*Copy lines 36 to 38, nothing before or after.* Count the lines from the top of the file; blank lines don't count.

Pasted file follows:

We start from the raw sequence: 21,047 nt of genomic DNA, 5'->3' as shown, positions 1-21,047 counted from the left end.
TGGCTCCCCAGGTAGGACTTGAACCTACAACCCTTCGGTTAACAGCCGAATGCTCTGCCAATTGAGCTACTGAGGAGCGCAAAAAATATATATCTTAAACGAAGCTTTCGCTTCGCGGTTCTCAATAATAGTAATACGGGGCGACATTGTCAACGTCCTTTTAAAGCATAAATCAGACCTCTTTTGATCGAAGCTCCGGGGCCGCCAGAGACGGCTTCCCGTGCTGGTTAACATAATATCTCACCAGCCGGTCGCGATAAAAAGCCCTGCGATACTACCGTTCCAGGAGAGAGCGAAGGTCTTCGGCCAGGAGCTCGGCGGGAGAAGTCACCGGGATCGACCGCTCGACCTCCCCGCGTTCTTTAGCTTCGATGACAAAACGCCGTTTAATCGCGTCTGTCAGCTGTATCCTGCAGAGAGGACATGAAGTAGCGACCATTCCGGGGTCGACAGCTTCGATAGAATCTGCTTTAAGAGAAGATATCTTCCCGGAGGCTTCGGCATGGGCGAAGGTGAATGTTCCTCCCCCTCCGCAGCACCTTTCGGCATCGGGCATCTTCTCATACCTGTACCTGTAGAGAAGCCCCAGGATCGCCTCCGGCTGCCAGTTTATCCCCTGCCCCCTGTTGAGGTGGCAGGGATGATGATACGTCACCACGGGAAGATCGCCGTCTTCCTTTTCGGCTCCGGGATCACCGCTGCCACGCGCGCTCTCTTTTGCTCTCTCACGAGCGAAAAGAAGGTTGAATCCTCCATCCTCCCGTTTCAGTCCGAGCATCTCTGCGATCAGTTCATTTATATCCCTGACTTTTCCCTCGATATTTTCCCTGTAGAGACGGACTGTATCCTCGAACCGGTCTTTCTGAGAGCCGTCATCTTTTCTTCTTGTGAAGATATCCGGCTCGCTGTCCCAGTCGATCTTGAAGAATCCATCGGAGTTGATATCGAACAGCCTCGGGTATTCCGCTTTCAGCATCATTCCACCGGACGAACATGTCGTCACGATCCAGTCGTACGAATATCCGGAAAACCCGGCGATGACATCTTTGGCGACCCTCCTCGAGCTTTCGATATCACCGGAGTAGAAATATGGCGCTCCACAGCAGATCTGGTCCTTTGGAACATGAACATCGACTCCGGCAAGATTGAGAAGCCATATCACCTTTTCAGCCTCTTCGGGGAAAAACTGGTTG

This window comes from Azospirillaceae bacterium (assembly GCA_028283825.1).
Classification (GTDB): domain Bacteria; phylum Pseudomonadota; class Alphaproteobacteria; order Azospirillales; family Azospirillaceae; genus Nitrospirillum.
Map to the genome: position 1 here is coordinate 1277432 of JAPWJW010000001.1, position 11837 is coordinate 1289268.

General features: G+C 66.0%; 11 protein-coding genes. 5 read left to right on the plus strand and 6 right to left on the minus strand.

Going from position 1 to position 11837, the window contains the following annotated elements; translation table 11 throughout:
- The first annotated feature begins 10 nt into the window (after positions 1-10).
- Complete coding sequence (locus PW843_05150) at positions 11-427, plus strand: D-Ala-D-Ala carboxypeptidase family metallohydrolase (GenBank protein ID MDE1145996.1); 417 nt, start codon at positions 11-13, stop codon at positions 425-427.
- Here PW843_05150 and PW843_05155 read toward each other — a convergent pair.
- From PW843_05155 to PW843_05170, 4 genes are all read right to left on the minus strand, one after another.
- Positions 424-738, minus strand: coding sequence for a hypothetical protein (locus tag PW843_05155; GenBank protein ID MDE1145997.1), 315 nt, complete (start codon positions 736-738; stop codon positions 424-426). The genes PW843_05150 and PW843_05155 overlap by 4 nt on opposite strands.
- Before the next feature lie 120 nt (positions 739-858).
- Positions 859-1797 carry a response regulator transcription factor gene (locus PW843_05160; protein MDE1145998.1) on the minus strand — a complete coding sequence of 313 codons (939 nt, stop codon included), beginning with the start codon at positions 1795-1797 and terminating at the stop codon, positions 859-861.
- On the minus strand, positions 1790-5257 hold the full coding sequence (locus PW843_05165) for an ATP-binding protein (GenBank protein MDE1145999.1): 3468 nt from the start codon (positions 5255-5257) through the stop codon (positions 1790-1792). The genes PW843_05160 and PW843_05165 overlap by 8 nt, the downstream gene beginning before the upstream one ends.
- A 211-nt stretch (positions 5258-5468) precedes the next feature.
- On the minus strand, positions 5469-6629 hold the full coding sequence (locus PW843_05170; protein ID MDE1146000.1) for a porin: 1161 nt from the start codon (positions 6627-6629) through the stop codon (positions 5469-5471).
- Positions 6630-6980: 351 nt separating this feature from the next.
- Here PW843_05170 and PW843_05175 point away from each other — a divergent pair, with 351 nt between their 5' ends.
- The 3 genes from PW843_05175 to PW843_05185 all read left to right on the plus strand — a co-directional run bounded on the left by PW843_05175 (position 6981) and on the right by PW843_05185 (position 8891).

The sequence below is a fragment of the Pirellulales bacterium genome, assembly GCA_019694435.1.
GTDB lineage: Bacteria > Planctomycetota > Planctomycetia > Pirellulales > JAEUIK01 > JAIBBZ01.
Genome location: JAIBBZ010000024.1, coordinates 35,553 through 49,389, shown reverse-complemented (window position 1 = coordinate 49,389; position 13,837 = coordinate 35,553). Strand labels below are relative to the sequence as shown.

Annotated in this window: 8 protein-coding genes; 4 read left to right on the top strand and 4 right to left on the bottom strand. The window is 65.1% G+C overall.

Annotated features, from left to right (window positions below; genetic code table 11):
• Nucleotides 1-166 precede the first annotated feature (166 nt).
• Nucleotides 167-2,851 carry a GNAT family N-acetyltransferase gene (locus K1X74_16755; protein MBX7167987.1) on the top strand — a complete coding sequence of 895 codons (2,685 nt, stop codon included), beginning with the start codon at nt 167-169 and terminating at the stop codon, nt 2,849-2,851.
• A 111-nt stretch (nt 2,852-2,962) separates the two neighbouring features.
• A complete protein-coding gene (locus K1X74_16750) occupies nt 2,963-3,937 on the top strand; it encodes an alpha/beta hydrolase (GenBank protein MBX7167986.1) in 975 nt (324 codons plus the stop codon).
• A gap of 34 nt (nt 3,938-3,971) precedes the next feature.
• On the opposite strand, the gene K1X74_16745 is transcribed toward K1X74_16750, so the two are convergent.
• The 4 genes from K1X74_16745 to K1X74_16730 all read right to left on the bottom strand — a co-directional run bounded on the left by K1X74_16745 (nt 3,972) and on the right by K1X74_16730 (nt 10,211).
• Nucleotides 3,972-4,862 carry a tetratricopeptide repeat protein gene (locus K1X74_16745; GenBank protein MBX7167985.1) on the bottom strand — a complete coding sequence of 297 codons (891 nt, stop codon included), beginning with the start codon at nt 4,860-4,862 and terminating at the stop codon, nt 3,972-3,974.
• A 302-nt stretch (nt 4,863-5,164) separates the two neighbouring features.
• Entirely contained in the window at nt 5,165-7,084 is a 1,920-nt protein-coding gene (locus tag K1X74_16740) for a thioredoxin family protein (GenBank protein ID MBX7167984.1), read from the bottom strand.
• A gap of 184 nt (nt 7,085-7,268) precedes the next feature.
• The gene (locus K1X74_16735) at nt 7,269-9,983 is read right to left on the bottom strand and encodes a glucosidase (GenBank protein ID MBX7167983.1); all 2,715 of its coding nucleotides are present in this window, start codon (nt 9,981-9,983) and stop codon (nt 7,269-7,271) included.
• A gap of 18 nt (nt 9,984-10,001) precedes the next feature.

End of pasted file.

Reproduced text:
• A gap of 184 nt (nt 7,085-7,268) precedes the next feature.
• The gene (locus K1X74_16735) at nt 7,269-9,983 is read right to left on the bottom strand and encodes a glucosidase (GenBank protein ID MBX7167983.1); all 2,715 of its coding nucleotides are present in this window, start codon (nt 9,981-9,983) and stop codon (nt 7,269-7,271) included.
• A gap of 18 nt (nt 9,984-10,001) precedes the next feature.